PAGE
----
The first step toward creating great, current content is finding the right topic (or keyword) for your post. Twitter and Google are both good tools for beginner (and even expert) bloggers to find the topics and keywords that are trending in their given industry. Perform a search for your industry to see what your potential readers (or customers) are currently interested in. Once you’ve found a few ideas, you’ll need the right title for your post (to attract readers, and to set yourself apart from similar content). If you have trouble thinking of a good title post, there are a few online blog title generators that can work with your desired keyword or topic.

 

Tying Topics to Your Business

You shouldn’t write “trending content” just for the sake of having current information on your site, you should figure out which news stories are important to your specific industry or field of interest. Unless your site regularly reports on news events, it might seem strange if you suddenly start writing articles about current trending topics. This is why you should make every effort to tie these topics to your specific field of interest.

For example, let’s say that you’re a plumber. You’ve done some research about trending topics in your local area and have found there’s a lot of concern about a severe weather pattern that’s coming through the area soon. You could, in this example, write an actionable post entitled “5 Bad Weather Plumbing Tips”. By talking a little bit about a trending issue, then tying it to your niche market, you can create unique content that’s tailored to your customers and readers.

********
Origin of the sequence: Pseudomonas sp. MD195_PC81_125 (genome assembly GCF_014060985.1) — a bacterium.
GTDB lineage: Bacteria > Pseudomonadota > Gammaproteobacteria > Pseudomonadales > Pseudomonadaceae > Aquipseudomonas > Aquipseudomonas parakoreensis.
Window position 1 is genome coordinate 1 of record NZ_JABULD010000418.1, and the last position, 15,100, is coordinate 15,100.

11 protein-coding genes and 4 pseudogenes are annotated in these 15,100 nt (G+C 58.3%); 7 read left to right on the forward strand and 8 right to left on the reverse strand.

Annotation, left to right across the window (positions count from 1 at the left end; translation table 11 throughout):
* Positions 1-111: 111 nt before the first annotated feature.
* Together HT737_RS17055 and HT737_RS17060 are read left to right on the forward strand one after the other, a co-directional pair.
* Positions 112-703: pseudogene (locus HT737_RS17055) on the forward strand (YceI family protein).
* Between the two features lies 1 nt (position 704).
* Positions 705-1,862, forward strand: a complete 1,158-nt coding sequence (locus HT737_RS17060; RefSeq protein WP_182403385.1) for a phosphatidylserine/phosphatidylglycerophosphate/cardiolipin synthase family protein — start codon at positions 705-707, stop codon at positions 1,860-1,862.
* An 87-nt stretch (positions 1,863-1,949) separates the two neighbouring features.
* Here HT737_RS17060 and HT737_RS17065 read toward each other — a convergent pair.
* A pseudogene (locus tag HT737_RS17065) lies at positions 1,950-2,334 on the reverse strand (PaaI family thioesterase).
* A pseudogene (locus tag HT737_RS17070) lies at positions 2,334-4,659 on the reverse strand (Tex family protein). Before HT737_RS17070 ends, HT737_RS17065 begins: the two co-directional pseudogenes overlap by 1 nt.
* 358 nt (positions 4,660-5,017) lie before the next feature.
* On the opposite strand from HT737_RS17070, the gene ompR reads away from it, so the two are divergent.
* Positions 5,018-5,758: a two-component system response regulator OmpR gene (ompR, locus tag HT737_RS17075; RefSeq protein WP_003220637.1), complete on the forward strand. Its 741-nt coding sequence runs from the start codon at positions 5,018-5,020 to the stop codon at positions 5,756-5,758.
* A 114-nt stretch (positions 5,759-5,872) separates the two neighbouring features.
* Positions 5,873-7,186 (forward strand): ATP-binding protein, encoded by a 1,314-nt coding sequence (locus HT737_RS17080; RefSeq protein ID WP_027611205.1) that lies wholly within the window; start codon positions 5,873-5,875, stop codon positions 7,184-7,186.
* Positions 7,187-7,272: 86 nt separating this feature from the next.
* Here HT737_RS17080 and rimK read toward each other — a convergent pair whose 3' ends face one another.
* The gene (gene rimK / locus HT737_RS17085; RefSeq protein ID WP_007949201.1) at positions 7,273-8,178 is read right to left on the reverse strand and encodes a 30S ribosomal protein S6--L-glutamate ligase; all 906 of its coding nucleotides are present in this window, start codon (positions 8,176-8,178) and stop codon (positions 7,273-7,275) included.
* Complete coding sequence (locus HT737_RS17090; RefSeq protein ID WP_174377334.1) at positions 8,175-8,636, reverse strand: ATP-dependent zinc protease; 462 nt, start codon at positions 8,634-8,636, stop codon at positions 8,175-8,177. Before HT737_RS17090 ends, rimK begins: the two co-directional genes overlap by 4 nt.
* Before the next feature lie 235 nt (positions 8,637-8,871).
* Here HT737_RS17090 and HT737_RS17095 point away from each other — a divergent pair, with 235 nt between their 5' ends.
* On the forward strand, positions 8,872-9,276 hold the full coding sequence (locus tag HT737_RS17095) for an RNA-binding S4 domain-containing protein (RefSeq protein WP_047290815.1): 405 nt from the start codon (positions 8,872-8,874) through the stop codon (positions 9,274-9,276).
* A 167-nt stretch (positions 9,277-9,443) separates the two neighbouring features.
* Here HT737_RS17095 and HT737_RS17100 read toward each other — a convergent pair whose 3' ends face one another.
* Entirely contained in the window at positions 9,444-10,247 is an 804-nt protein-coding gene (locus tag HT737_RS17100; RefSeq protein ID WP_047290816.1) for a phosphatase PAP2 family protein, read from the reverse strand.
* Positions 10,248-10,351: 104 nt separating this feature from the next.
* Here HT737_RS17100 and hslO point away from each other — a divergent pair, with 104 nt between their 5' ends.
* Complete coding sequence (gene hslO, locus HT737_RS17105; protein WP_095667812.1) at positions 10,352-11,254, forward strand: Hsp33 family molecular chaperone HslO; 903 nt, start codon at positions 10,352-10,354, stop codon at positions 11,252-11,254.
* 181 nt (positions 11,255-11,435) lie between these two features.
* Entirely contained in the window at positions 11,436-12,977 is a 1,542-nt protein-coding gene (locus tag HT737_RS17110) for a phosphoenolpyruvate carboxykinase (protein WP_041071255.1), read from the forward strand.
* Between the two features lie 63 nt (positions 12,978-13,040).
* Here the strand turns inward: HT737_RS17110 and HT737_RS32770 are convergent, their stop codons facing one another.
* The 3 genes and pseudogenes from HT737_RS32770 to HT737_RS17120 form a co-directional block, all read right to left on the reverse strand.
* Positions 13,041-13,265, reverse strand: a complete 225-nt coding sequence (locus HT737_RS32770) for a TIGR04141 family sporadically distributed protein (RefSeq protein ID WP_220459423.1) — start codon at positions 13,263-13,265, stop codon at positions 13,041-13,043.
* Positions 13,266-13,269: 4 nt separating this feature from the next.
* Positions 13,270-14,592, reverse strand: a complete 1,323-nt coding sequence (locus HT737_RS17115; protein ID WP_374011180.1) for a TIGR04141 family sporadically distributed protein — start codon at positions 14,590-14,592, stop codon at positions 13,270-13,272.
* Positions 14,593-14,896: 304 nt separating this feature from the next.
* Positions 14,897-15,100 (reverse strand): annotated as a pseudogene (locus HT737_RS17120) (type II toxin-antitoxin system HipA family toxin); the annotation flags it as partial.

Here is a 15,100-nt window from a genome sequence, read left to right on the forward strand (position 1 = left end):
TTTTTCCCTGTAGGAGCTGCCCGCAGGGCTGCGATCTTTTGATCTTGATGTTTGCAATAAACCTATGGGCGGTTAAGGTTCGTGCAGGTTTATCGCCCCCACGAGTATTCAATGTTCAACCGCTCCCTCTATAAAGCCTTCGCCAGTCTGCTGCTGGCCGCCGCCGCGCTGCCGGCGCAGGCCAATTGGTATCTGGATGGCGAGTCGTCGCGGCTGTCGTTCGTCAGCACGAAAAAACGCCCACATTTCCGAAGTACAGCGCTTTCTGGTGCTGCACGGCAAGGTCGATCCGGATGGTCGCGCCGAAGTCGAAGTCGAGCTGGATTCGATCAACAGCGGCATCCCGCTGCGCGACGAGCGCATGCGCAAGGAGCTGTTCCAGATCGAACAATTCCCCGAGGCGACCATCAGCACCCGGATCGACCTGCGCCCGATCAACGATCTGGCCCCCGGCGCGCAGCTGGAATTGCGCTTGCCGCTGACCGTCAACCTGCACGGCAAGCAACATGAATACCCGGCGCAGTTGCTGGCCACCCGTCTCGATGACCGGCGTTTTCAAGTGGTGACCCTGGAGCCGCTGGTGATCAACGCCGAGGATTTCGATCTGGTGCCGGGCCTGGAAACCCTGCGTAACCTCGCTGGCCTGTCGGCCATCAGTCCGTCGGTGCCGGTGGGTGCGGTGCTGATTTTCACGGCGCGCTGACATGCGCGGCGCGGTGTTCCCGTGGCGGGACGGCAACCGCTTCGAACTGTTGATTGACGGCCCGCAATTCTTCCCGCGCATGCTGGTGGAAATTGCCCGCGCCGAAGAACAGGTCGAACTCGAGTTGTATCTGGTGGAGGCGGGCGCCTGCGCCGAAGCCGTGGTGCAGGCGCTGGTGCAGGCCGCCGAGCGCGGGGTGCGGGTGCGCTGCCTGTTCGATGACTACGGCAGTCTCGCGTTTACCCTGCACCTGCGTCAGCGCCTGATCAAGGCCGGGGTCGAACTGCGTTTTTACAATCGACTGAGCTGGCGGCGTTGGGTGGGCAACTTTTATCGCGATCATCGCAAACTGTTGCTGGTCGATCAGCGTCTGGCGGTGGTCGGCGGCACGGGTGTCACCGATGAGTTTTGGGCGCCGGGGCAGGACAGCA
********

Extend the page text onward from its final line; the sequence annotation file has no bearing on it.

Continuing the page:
As another example, let’s assume your site is dedicated to health and wellness products. You could write about trending wellness companies in the news like the Honest Company or Melaleuca. While you may not sell Melaleuca products or Honest Company products, they operate in the same industry as you, so you’ll have something interesting to talk about that your readers and customers can relate to.

 

A Word of Warning: Don’t Overload Your Keywords

A common mistake among bloggers beginning to write content based on trending topics is keyword over-stuffing. Back when search engines were more primitive, bloggers found that they could improve their ranking on sites like Google by producing content that was loaded with a specific keyword. That way, when someone searched for “best florist in Miami”, a Miami florist could load their website up with the words “best florist in Miami”.